Moneyball: The Art of Winning an Unfair Game is a book by Michael Lewis, published in 2003, about the Oakland Athletics baseball team and its general manager Billy Beane. It describes the team's sabermetric approach to assembling a competitive baseball team on a small budget. It led to the 2011 film Moneyball, starring Brad Pitt and Jonah Hill.

The Art of Winning an Unfair Game
Moneyball: The Art of Winning an Unfair Game
AuthorMichael Lewis
CountryUnited States
PublisherW. W. Norton & Company
Publication date
June 17, 2003
Media typePrint (Hardcover)
Pages288 pp.
LC ClassGV880 .L49 2003
Preceded byNext: The Future Just Happened 
Followed byCoach: Lessons on the Game of Life 

Synopsis edit

The central premise of Moneyball is that the collective wisdom of baseball insiders (including players, managers, coaches, scouts, and the front office) over the past century is outdated, subjective, and often flawed. That the statistics traditionally used to gauge players, such as stolen bases, runs batted in, and batting average, are relics of a 19th-century view of the game.[1] Sabermetrics and statistical analysis had demonstrated, for example, that on-base percentage and slugging percentage are better measures of batting. The Oakland A's began seeking players who were "undervalued in the market"—that is, who were receiving lower salaries relative to their ability to contribute to winning, as measured by these advanced statistics.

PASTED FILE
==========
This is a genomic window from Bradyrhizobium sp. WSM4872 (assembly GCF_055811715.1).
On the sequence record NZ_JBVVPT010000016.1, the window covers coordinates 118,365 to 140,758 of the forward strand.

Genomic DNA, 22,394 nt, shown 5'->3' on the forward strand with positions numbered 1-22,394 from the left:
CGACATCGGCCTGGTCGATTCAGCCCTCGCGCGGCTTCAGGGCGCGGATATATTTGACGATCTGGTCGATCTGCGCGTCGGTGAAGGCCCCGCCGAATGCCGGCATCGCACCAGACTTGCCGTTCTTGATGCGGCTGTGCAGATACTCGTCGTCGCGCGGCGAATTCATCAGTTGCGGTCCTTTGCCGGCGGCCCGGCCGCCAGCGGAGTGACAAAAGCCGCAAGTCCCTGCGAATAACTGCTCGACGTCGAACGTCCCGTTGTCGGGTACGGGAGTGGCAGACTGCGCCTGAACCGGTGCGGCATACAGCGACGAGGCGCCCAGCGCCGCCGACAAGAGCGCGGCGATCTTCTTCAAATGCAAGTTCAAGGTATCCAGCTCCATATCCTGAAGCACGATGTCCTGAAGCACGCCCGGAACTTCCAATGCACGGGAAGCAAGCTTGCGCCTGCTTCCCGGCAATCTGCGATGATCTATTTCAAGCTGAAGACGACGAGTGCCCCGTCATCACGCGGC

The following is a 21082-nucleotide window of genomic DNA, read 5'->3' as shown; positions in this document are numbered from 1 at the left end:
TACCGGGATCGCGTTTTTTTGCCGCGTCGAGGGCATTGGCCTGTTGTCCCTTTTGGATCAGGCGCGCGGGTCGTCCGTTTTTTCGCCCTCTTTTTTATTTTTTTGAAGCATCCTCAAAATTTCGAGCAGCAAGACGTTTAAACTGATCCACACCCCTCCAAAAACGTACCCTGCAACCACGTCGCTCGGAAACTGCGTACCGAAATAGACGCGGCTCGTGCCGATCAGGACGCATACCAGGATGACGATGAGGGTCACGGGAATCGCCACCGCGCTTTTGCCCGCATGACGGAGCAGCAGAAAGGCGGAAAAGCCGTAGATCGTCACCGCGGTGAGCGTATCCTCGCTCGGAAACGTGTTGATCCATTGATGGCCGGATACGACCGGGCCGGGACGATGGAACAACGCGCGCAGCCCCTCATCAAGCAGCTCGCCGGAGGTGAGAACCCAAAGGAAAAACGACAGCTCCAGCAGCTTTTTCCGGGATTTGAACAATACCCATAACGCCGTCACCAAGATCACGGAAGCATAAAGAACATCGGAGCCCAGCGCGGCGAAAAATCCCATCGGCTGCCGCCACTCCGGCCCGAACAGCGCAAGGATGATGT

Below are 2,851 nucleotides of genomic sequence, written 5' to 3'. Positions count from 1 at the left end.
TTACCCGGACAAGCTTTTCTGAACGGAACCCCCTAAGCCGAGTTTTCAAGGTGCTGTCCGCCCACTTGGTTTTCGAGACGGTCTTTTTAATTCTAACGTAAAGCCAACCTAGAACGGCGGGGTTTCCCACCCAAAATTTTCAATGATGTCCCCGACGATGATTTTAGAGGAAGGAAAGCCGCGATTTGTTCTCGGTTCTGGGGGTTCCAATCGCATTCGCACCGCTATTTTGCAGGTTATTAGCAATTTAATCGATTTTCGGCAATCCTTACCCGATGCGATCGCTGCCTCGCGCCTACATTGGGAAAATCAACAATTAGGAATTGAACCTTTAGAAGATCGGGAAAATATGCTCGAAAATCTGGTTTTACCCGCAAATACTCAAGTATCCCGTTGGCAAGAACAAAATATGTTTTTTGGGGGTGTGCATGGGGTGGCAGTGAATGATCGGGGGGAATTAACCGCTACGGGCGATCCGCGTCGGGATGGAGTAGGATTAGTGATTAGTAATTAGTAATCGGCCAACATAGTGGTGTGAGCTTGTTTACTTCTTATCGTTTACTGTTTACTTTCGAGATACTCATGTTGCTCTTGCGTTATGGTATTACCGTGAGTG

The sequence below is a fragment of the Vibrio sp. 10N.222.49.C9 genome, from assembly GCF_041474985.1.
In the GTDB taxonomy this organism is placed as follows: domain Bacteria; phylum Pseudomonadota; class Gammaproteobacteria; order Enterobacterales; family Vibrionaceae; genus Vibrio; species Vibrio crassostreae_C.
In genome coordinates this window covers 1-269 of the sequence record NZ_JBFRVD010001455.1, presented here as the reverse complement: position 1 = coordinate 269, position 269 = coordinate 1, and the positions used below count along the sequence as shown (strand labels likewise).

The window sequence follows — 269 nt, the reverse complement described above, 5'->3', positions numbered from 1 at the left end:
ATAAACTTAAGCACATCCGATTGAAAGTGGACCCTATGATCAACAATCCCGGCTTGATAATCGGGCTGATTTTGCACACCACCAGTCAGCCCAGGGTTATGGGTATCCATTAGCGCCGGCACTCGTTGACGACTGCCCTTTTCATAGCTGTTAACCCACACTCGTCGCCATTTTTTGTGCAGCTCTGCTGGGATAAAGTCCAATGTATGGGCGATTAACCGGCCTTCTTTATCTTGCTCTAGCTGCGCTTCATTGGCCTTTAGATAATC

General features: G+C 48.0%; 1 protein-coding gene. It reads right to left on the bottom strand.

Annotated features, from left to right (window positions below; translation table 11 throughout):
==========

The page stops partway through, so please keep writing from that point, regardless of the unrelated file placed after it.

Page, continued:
By re-evaluating their strategy in this way, the 2002 Athletics, with a budget of $44 million for player salaries, were competitive with larger-market teams such as the New York Yankees, whose payroll exceeded $125 million that season. The approach brought the A's to the playoffs in 2002 and 2003.

Lewis explored several themes in the book, such as insiders vs. outsiders (established traditionalists vs. upstart proponents of sabermetrics), the democratization of information causing a flattening of hierarchies, and "the ruthless drive for efficiency that capitalism demands".